Attention deficit hyperactivity disorder (ADHD) is a mental health condition affecting a huge number of children, adolescents and sometimes adults. The patients exhibit the symptoms of hyperactivity, inattention and impulsivity.
Overview of ADHD
Children with ADHD are usually seen to have difficulties in managing their emotions and organizing themselves. They tend to get into a trouble at school and elsewhere because of their inability to process information before reacting.
While being particularly common in children, the disorder is seen across all age groups except in geriatric individuals. ADHD affects people from all races and ethnicities equally.
Psychological wiring of the brain of an individual with ADHD is different from that of an unaffected individual. Imbalances in the levels of dopamine and norepinephrine in the brain are commonly seen in the patients with ADHD.
The frontostriatal circuit of the brains of ADHD patients has been the area of focus for several studies aiming to understand neural responses in ADHD patients.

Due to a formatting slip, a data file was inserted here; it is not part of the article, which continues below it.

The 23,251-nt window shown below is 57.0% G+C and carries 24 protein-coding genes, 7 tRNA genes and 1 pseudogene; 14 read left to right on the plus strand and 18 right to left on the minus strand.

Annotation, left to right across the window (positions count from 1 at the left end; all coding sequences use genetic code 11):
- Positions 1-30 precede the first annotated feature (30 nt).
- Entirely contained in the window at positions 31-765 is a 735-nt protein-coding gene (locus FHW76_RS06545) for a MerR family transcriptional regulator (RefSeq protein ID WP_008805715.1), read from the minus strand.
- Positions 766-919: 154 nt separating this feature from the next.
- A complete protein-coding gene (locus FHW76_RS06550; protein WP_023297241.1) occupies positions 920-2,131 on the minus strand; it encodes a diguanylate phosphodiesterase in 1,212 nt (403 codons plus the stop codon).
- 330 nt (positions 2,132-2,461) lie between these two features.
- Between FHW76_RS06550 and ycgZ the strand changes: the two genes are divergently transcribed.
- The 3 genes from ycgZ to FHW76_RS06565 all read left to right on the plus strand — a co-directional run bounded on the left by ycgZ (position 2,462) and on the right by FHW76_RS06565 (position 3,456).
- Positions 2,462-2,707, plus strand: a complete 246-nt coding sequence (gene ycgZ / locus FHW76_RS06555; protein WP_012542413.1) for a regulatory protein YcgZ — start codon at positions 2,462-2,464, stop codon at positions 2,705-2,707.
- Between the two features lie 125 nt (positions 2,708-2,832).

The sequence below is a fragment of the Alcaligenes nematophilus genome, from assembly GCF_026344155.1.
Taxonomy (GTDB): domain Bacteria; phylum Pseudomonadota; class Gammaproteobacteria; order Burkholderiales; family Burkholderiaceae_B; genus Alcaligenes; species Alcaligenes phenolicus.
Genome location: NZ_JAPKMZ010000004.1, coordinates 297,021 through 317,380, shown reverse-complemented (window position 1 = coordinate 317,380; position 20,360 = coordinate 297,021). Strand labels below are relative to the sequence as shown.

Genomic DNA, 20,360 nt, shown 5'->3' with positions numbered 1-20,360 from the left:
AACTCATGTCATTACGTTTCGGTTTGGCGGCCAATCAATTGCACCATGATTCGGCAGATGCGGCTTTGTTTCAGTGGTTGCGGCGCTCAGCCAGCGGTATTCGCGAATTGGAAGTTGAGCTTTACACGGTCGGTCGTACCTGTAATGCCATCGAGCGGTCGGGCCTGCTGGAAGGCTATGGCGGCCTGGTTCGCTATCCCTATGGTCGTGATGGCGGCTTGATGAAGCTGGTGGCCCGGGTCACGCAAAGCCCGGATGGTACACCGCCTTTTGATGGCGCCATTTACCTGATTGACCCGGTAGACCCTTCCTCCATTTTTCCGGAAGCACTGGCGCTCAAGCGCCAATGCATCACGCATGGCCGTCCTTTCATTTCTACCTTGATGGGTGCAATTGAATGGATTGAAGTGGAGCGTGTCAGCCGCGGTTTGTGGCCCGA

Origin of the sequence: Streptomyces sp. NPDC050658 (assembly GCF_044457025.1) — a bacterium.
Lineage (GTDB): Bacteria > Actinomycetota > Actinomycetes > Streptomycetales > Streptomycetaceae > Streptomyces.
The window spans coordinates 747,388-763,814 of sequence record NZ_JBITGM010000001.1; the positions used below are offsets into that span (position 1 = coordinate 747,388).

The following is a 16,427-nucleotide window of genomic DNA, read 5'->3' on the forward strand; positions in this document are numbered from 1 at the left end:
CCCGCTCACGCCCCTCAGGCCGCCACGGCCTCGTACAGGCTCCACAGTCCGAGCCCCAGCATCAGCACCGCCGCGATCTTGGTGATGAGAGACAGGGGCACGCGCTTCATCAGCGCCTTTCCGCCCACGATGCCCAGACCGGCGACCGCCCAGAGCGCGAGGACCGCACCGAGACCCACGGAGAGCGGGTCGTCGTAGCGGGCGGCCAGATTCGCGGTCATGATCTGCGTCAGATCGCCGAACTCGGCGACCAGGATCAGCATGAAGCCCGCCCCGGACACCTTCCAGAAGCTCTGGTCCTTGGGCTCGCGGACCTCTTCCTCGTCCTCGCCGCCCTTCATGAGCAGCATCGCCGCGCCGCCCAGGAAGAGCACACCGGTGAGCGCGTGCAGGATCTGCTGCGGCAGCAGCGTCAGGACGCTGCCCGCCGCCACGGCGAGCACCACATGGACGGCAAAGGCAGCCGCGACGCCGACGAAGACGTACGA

Large scale trials with samples from diverse geographical populations are being carried out to understand the patterns of ADHD, its prognosis, and its association with other concurrent mental health conditions in a better manner.
ADHD, just like any other neurological condition, is often associated with mental disorder comorbidity. More than 60% children with ADHD are reported to have one or more co-existing mental health conditions.
The typical challenge these comorbidities present is that their symptoms are often overlapping with those of ADHD. Because of this, oftentimes an accurate diagnosis becomes extremely complicated. The inaccuracy or delay in diagnosis can be a major concern affecting the mental health and quality of life of the patient.